Does tradition trump taste when it comes to craft beer?
America is a beer-loving nation first and foremost. In the U.S., when the sales of wine and spirits are combined, they just match total beer sales. A lot of that can be attributed to the growth of craft beer, made by small and independent producers. These full flavored, diverse craft beers are also an amazing and versatile element in the kitchen and at the dinner table. So knowing that, why aren’t more culinary institutions and chefs cooking with, pairing to and teaching about craft beer?
I understand that change is slow, especially when history and habit are involved, but I think it’s time to peel back the layers of this culinary conundrum, now that craft beer has a strong hold on the American palate. Progress has been made (see below), but as beer lovers have likely been wanting to point out for thousands of years, we are far from a place where there is equal culinary treatment of all fermented beverages.
Today, I can excitedly—and truthfully—state that craft brewed beer has helped beer reclaim its place at the dinner table. Yet while there are groups within the foodie world that recognize this, far too many do not, and I’m not sure why. Surely foodies, bartenders and chefs are talking to each other?
Here are a few things we know for sure:
- Students entering the culinary world are seeking more in-depth beer education.
- Beer Schools is a top-visited page on CraftBeer.com.
- In the National Restaurant Association’s What’s Hot in 2013-Alcohol survey results, beer was involved in six of the top 20 trends. Interesting to note that beer pairings came in at 11, while wine pairings didn’t even make the list.
Craft beer is a hot topic people! So hear me roar, this is my rally cry to the foodie universe: It’s time to put craft beer on equal footing with wine and spirits in terms of education and emphasis in the culinary world.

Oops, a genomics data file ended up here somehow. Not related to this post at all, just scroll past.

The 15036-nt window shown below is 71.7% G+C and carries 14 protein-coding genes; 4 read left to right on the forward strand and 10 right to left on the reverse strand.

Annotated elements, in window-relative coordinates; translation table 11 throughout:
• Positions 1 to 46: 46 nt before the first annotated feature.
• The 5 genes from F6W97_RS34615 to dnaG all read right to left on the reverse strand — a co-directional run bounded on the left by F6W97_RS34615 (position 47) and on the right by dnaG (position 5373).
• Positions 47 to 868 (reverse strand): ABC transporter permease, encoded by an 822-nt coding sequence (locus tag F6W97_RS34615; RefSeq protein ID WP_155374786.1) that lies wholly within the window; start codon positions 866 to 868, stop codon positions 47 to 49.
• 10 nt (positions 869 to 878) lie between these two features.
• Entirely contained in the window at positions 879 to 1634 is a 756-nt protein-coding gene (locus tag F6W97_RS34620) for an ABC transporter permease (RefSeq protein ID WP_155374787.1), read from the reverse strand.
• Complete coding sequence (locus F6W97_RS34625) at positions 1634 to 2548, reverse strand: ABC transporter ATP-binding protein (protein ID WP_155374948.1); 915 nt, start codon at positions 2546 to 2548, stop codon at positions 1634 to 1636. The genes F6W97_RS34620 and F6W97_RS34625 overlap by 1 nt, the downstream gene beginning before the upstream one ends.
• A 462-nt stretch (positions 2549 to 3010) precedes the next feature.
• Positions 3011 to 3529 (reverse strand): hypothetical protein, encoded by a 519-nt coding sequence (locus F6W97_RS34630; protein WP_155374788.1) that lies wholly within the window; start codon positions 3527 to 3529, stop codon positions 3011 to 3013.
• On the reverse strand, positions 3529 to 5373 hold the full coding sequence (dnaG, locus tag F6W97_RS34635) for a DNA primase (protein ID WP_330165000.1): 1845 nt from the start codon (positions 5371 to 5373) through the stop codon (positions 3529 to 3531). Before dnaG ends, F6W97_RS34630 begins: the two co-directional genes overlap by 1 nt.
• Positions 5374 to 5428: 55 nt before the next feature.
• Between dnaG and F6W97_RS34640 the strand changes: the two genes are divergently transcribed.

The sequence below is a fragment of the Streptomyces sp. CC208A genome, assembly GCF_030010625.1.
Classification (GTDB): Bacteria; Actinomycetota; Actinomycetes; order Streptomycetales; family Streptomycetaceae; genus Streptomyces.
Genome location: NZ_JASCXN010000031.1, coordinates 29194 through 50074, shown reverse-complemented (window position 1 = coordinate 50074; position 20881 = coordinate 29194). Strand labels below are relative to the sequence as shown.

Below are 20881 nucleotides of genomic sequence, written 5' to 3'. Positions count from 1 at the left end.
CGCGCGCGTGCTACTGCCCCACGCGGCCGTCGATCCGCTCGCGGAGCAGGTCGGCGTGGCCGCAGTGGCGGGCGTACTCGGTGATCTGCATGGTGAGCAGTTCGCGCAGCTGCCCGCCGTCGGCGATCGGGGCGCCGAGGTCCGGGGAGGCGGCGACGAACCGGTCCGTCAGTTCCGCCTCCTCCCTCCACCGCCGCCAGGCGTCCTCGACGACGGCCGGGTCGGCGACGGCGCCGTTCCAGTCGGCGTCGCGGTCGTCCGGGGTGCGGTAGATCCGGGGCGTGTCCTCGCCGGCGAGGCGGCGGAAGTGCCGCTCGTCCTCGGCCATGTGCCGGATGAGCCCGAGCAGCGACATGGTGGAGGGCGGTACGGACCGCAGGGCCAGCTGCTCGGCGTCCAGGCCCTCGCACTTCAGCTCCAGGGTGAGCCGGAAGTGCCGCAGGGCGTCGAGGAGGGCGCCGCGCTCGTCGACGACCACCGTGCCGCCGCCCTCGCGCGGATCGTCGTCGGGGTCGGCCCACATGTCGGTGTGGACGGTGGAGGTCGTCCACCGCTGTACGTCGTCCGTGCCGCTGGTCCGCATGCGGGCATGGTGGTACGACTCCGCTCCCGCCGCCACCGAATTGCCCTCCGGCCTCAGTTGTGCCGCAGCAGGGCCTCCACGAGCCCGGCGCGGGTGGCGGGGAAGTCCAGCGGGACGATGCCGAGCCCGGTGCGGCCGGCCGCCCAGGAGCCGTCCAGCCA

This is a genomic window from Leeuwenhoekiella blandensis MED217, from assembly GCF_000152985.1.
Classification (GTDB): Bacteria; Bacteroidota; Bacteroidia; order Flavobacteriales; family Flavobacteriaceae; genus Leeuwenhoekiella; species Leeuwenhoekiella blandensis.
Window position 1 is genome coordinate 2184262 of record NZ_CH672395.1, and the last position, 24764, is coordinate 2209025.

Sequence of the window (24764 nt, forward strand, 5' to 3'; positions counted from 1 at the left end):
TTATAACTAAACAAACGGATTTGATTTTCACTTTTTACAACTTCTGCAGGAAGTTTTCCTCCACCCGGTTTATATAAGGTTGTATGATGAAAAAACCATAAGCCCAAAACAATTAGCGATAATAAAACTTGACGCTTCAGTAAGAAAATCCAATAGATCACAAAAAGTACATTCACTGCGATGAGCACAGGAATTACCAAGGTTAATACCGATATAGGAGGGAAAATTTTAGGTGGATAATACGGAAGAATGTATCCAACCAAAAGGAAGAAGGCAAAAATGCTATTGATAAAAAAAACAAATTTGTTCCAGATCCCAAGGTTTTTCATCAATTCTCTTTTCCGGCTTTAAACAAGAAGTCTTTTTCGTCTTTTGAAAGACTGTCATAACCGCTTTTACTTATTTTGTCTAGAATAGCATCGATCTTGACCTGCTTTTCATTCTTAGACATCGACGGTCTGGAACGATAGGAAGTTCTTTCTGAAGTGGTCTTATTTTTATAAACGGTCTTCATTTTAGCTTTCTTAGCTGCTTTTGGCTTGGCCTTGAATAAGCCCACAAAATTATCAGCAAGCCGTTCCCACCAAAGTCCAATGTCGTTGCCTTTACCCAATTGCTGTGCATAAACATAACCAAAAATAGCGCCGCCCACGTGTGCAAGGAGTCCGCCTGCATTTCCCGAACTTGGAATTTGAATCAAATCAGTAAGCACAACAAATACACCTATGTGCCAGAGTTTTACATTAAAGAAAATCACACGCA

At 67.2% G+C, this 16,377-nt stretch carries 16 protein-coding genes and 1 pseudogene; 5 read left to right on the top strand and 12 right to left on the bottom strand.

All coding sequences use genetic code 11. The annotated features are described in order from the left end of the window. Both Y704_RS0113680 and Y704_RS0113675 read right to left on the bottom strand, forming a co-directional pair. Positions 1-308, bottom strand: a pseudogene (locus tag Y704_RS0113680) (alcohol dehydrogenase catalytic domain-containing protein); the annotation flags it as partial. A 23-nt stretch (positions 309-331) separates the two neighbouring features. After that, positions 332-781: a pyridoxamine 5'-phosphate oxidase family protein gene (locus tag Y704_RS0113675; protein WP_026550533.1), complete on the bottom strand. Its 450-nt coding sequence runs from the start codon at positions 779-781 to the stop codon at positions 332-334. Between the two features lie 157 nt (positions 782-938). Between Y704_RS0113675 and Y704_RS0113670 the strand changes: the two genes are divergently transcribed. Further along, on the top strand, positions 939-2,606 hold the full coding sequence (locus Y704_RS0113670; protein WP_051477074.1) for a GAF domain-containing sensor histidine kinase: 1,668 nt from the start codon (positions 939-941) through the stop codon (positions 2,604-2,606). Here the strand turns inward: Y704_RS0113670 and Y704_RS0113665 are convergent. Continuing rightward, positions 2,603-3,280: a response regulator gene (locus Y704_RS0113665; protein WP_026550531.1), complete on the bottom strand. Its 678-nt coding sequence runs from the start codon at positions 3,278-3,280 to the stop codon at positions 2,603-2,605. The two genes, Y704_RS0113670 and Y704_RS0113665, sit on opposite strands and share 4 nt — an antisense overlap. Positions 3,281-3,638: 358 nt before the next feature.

I’m not the only one who feels this way. Brandon Hernandez, journalist, editor for Zagat Survey and a communications specialist for Stone Brewing Co., mused about this very topic in “Craft Beer: America’s Most Underexamined Culinary Component?” Here are a few of my favorite things he had to say:
“With all this nth degree embracement of every ingredient under the sun, why has such a small percentage of this country’s chefs thoroughly explored the wide-ranging and flavorful world of craft beer? …why not dig deeper with craft beer, a beverage that’s lower in alcohol than wine or spirits, broader in its number of styles and achievable taste elements, and more about providing flavor than either of the aforementioned beverages?”
Hear, hear Brandon! Most excellent questions as sales of craft beer have grown at an average pace of nine percent a year for the past decade.
Wine vs. Craft Beer
For my cross-drinking wine friends, I like to say that craft beer picks up where wine leaves off. Wine’s pairing attributes are acidity, fruit flavor, mineral components, tannins and alcohol. When paired with food, wine’s acidity calms fat and salt so food flavors shine brighter.
Craft beer also has varying acidity levels and hop bitterness to calm food’s richness and residual sugar. But, it has additional attributes that take pairing potential further, including carbonation that scrubs the tongue and gets it ready for the next bite, hop flavors, malt flavors, advanced yeast flavors, mineral components, tannins and alcohol to boot! Thirsty yet?
Champagne vs. Craft Beer
Fact: The amount of craft beer produced for the American marketplace in 2012 was over 100 times greater than the amount of champagne shipped to the U.S. Based on what I see, even amidst today’s local food movement, craft beer does not get as much play as champagne does in the culinary world.
To me, champagne is like the craft beer of the wine world. Not only is it on the high end of its beverage category, but just like beer, it has the pairing plus of carbonation that acts as a palate cleanser.
I think a lot of champagne’s popularity lies in the pizzazz, presentation and prestige of the beverage. It is viewed as a treat, and often saved for special occasions. I’m not here to bust any bubbly-lover’s dreams, but many craft beers have corks and cages too!